By Diagnostics World News Staff
April 3, 2019 | The Bill and Melinda Gates Foundation and the Day One Fund, launched by Amazon CEO Jeff Bezos, have teamed up to donate $15 million to the Alzheimer's Drug Discovery Foundation (ADDF) in support of its Diagnostics Accelerator research program. This latest donation brings the total program funding to $50 million since its launch in July 2018.
In a blog post, Bill Gates detailed the reasons a diagnostic is crucial for diseases like Alzheimer's, and why developing one can prove to be a difficult task.
"Discovering a treatment for Alzheimer’s requires lots of clinical trials for new drugs," Gates wrote, "but it’s difficult to enroll participants without a way to identify people who have the disease early enough for potential treatments to work."
Current diagnostic strategies for Alzheimer's include the invasive spinal tap or expensive brain scan.
The Diagnostics Accelerator was created to address the lack of biomarkers that easily and specifically screen and diagnose patients, track and stage disease progression, monitor response to treatment, and improve the rigor and efficiency of clinical trials. According to the ADDF, reliable, affordable, and accessible biomarkers are critical to the development of effective drugs for the prevention and treatment of Alzheimer's.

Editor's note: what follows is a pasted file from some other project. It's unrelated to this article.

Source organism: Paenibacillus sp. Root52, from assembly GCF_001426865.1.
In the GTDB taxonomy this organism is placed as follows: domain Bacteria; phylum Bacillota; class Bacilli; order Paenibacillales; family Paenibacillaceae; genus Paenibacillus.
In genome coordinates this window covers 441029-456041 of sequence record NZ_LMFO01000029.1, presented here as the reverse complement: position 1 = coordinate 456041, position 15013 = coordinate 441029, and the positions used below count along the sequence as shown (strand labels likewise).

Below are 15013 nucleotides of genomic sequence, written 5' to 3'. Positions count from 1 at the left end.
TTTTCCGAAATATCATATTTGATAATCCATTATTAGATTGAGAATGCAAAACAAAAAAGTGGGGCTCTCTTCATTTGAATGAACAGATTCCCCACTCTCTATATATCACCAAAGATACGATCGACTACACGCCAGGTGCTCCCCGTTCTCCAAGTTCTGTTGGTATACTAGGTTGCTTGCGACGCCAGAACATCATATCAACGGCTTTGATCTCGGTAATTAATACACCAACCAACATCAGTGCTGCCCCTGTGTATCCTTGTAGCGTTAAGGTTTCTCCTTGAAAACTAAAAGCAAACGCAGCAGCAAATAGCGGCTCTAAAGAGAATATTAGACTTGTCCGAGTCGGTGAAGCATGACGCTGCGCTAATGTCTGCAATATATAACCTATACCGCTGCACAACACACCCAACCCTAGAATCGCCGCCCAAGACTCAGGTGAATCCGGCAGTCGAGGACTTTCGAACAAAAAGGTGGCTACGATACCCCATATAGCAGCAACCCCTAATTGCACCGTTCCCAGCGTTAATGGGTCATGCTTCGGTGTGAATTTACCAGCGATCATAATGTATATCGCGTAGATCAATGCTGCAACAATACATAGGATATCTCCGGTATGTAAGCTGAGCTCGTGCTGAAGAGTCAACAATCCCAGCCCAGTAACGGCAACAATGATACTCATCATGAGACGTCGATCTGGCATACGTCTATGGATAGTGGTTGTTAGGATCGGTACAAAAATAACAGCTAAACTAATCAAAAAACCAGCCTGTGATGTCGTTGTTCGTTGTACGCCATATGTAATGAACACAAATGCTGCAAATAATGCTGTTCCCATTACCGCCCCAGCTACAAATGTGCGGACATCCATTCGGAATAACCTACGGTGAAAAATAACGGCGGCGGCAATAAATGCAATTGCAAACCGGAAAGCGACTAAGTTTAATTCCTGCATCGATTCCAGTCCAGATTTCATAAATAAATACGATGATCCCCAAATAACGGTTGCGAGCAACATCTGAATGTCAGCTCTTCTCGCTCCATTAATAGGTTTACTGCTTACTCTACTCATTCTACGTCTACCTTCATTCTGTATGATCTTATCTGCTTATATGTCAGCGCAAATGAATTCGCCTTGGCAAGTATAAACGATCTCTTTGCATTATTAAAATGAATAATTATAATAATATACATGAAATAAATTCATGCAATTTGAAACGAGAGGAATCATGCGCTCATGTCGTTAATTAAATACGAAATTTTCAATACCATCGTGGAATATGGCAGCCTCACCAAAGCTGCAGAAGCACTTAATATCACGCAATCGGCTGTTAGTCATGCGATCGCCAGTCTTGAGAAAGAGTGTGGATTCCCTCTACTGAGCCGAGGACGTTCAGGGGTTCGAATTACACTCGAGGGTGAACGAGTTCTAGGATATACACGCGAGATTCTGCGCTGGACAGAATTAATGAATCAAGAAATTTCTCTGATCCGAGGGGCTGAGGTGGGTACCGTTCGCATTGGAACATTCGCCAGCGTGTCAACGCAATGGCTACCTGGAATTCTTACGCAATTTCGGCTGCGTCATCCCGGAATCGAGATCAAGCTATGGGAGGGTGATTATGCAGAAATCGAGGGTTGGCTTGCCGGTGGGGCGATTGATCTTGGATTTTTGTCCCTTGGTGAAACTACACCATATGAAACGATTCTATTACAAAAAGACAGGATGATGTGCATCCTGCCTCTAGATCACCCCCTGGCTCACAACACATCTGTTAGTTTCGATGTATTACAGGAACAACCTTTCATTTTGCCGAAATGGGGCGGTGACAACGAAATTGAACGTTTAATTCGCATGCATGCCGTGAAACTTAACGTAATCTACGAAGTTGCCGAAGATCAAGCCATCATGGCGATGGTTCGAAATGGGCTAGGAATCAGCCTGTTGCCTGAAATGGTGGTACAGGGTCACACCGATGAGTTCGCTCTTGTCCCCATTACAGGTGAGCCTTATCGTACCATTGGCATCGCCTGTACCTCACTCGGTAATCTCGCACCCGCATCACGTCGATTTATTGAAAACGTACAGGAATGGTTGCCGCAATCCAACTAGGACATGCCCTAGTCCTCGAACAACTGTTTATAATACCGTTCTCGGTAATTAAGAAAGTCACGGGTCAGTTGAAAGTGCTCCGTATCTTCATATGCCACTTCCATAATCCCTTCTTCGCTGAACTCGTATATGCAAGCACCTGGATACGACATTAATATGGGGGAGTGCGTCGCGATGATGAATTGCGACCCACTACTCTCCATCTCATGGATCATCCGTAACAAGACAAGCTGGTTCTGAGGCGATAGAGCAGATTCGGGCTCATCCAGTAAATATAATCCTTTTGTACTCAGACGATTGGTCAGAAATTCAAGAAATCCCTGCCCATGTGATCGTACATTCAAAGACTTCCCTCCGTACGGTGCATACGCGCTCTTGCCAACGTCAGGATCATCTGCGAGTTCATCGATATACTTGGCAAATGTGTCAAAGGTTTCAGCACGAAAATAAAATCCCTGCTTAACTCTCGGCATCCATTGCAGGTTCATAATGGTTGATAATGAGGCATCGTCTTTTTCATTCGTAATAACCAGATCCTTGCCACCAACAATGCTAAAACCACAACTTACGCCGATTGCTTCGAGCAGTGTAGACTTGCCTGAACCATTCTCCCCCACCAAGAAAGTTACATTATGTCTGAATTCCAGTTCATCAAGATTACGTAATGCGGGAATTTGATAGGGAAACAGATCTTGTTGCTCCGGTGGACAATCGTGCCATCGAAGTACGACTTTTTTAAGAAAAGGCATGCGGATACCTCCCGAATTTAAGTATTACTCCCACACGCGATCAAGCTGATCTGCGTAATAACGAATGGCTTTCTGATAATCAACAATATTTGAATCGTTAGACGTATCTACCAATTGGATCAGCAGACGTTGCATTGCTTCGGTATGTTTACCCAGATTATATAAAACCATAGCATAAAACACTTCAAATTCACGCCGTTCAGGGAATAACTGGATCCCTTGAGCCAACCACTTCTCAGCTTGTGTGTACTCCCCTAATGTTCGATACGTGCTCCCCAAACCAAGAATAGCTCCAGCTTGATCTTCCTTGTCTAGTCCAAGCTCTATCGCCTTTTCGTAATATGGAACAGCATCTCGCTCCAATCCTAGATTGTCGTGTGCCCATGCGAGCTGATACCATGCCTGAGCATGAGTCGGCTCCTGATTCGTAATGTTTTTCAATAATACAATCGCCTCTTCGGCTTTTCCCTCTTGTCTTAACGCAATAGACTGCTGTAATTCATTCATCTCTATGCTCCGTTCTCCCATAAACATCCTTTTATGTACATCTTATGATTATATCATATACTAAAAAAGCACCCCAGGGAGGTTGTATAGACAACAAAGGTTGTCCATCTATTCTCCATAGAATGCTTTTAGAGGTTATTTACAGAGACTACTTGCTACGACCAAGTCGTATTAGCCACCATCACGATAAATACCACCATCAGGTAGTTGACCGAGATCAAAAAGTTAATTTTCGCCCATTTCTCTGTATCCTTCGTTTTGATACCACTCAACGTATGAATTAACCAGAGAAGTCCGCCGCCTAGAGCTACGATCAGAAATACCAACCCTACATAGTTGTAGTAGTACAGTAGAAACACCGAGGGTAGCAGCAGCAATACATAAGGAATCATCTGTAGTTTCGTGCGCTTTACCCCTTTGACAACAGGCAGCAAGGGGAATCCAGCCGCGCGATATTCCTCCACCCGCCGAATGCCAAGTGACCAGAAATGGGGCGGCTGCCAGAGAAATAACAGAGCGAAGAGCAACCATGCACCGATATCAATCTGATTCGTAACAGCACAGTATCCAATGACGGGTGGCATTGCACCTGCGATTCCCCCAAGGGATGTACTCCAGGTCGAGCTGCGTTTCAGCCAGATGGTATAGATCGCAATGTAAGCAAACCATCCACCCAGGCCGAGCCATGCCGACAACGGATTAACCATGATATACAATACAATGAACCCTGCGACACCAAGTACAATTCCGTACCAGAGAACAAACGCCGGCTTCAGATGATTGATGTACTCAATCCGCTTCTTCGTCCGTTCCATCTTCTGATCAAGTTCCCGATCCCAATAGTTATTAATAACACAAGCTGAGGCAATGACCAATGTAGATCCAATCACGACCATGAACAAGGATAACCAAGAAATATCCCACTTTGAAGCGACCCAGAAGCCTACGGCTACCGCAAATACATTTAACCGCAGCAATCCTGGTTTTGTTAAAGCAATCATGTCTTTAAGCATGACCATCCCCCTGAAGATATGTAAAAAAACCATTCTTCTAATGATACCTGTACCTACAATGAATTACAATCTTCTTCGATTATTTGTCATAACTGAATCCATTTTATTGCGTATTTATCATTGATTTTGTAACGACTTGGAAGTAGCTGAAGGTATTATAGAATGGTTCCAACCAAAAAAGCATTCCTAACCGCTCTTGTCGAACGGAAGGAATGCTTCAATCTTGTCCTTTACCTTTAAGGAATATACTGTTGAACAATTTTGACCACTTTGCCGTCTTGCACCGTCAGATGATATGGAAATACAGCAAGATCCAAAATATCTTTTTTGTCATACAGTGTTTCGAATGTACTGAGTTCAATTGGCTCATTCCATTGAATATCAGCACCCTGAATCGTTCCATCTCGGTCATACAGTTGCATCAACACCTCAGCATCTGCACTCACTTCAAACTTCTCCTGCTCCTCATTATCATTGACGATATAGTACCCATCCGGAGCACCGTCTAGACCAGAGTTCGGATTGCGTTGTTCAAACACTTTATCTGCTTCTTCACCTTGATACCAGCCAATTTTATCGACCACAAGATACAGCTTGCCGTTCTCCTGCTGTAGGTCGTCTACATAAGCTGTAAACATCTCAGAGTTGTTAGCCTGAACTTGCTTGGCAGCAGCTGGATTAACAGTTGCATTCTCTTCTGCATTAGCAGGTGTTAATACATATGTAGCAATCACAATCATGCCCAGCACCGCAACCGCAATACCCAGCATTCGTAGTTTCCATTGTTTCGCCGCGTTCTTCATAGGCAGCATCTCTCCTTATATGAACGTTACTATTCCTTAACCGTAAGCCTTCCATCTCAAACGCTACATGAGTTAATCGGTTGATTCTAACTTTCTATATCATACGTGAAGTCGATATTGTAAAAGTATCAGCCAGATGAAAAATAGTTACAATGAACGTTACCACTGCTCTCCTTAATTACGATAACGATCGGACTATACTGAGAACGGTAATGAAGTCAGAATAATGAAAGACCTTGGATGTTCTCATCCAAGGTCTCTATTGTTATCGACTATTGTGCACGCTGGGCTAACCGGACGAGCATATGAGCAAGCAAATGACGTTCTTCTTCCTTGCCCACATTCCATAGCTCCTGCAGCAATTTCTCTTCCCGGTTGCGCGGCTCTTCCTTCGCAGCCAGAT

"The Diagnostics Accelerator brings together philanthropic capital with a venture investment mindset to advance bold new ideas for easier and more accurate diagnosis of Alzheimer's disease and related dementias," Leonard Lauder, co-founder of ADDF, said in a press release. "Initially, our goal was to raise $35 million to be spent over the next three years. We have exceeded our goal."
The program is accepting applications for a second round of funding, specifically looking for digital tools to detect Alzheimer's.
"This is a miraculous age for diagnostics," wrote Gates. "As technology gets more advanced and more precise, scientists are making amazing progress in how we pinpoint disease. That deeper understanding is already benefitting Alzheimer’s research, and I’m eager to see what other game-changing diagnostics it unlocks in the years to come."